Not been back to Jade Palace since a friend's birthday dinner there two years back. But he ordered set dinner for 3 tables of 10 pax each. I didn't have any lasting impression of the meal, but then - the dishes were mass-produced and might not be reflective of the actual standards of cooking there.

              P.S. - Glad to hear from you, FS - you've been too quiet on this board for too long. China & SE-Asia board used to be more active than the UK & Ireland board, but now the latter has outstripped us in volume of postings. The Singapore and HK dining scenes are now more expanding faster than ever, and I think our board should reflect that!

              1. re: FourSeasons

                Seconded for Jade Palace - great food, but especially for the wine list which is awesome value.

                1. re: Julian Teoh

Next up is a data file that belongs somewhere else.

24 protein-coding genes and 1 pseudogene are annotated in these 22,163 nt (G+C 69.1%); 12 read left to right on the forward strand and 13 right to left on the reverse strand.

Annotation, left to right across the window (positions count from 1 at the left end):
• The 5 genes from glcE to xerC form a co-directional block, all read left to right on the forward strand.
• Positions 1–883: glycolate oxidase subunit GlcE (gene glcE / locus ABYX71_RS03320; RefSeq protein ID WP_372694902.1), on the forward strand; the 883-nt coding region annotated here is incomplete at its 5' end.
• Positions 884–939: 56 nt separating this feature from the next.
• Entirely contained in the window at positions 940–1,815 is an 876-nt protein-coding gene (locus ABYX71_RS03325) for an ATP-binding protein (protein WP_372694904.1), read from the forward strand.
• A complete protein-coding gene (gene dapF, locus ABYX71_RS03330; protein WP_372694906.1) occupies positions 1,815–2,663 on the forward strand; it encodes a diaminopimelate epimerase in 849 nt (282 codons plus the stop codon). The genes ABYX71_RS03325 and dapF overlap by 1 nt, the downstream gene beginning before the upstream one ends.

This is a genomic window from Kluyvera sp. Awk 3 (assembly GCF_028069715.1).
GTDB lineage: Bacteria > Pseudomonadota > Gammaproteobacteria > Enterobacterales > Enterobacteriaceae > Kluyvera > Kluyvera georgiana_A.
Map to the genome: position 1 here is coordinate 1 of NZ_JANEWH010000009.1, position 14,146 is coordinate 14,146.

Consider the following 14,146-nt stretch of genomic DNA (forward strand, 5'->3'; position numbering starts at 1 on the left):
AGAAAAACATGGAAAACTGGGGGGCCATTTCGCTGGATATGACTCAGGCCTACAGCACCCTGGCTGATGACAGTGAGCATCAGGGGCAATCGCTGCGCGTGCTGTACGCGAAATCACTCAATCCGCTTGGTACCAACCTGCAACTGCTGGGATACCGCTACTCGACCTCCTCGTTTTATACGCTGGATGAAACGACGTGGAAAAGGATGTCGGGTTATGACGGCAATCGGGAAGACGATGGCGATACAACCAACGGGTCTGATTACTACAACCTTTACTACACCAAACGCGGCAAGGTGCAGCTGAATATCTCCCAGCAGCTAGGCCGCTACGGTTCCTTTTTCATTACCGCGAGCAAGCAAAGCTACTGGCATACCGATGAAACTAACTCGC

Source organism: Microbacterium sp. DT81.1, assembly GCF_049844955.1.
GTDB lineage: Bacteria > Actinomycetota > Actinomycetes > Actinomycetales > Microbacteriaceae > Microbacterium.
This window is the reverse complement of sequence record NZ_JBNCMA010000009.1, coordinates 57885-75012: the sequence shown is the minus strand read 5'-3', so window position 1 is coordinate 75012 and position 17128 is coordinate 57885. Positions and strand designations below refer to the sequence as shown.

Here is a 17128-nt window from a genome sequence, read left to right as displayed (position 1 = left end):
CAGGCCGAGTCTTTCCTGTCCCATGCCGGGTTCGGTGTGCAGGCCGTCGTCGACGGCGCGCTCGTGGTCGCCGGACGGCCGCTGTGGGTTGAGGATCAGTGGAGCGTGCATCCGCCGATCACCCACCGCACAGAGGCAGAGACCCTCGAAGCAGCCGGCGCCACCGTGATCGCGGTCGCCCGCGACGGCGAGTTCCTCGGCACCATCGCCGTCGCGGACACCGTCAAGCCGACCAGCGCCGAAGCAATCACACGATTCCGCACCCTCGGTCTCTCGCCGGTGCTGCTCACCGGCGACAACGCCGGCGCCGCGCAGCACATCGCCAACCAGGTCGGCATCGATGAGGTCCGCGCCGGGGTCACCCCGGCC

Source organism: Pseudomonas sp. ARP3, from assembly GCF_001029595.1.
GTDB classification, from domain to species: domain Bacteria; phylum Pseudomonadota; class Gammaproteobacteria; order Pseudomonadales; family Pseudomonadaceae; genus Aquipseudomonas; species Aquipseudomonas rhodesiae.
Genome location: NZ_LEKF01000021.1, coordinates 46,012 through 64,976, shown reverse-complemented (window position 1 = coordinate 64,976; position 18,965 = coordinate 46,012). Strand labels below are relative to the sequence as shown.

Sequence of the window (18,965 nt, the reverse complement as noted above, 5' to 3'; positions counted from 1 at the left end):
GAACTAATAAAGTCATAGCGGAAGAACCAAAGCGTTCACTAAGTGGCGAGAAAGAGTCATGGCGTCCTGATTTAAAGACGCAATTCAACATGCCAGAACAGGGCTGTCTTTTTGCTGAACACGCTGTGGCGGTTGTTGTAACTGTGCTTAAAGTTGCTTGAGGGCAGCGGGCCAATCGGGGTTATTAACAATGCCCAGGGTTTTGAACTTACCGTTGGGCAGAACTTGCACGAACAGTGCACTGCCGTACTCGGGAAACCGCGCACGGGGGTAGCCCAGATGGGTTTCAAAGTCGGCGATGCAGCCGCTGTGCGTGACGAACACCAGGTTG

I'll be visiting Singapore for the first time soon. How would you rate these top restaurants to Hong Kong's finest?

                  Should I concentrate on other cuisines in Singapore and wait for my HK visit to eat Cantonese?

                  Any comment on Royal China?

                  1. re: Foodnut8

                    Foodnut8: Top HK Cantonese would be better the ones in Singapore. Why don't you try some other regional ones, e.g. Hokkien, Teochew, etc. Then again there is the local Peranakan and Eurasian food which is unique to this part of the world.